Though it has been said 'tone is in the fingers' some might argue that using a Fender Jaguar to play jazz with is pushing things a little too far. Nevertheless, as this incredible video of Joe Pass (1929-1994) clearly shows, the offset that once sat proudly at the top of Fender’s pricelist is capable of doing far more than just surf-rock in the right hands.
Joe Pass probably isn’t the first name that springs to mind when it comes to the Fender Jaguar, however. After all, the great American jazz guitarist was one of the most famous endorsers of the Gibson ES-175, having played a 1962 ES-175D model for the best part of two decades almost exclusively prior to the launch of his Ibanez JP20 signature guitar in 1981.
A professional performer since childhood Pass was a jazz guitar prodigy. Unfortunately, the young musician developed a raging opiate addiction in his early 20s for which he eventually sought help via the Synanon treatment program. Down on his luck and without an electric guitar to his name, Pass borrowed a Fender Jaguar before acquiring the Gibson jazzbox he later became synonymous with.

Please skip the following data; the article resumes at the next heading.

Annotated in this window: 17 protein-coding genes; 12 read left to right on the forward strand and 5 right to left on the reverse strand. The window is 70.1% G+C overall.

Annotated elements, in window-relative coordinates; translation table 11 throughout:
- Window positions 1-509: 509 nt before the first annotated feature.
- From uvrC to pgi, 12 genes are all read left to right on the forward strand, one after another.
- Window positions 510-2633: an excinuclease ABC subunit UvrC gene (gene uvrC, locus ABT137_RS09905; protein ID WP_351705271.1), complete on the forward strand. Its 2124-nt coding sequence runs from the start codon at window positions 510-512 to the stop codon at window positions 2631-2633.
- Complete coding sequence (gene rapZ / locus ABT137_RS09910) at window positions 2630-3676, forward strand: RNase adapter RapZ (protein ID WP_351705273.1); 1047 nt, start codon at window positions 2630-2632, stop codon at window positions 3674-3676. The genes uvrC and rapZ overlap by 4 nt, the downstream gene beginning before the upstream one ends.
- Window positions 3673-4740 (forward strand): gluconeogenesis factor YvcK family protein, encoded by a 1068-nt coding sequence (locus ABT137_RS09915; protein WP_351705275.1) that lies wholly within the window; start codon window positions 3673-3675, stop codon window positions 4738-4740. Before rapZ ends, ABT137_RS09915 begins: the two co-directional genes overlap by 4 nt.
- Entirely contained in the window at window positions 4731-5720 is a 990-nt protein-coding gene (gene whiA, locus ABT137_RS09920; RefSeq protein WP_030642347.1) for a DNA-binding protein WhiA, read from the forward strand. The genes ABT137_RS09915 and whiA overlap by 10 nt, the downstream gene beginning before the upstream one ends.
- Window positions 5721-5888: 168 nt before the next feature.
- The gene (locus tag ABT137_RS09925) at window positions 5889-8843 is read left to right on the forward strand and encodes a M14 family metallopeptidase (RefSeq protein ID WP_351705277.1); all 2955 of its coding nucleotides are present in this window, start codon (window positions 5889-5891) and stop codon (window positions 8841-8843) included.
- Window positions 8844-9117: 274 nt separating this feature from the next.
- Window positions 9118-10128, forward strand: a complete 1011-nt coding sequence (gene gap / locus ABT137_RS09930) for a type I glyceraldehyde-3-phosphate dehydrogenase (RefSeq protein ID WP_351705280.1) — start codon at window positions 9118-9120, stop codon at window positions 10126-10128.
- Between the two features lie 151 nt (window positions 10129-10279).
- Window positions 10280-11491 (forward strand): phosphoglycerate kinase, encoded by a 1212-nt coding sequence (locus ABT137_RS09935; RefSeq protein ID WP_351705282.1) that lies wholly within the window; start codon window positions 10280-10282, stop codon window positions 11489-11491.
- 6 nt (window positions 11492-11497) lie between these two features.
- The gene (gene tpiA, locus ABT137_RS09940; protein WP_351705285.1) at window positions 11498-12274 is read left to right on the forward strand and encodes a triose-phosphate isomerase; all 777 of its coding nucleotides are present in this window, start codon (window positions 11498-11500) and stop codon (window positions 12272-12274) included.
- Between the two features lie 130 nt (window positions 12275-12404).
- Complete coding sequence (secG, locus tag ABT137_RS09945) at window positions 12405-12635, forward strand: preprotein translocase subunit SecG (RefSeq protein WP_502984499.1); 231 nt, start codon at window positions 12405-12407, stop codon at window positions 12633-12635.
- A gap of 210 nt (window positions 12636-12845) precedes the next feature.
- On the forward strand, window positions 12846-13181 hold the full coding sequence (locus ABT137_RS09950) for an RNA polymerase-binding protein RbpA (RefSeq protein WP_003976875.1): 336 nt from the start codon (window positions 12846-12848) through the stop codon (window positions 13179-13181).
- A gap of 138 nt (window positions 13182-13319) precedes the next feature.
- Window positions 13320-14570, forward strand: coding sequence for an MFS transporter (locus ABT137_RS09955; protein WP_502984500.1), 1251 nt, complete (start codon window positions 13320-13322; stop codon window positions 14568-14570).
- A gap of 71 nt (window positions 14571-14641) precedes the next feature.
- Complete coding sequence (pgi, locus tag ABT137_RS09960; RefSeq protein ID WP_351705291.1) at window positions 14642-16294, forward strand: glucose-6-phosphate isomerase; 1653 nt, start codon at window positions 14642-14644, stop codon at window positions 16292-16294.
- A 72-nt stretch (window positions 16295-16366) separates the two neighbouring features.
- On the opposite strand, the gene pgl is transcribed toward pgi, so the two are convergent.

“I’ve stuck with the same basic kind of Gibson, like the model I play now, an ES-175,” Pass told Guitar Player in 1976. “It’s the only kind of electric I’ve ever played when I had the chance. I’ve had this one since my Synanon days. I didn’t have a guitar of my own; all I had was a solid rock ‘n’ roll guitar that belonged to Synanon.
“I was playing a gig at a local club when this guy named Mike Peak came in and saw me playing jazz with a rock guitar. A few months later, on my birthday, I came home and there was this brand-new ES-175D that he had bought for me.”
Browse the Joe Pass catalog here.
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Rod Brakes is a music journalist with an expertise in guitars. Having spent many years at the coalface as a guitar dealer and tech, Rod's more recent work as a writer covering artists, industry pros and gear includes contributions for leading publications and websites such as Guitarist, Total Guitar, Guitar World, Guitar Player and MusicRadar in addition to specialist music books, blogs and social media. He is also a lifelong musician.
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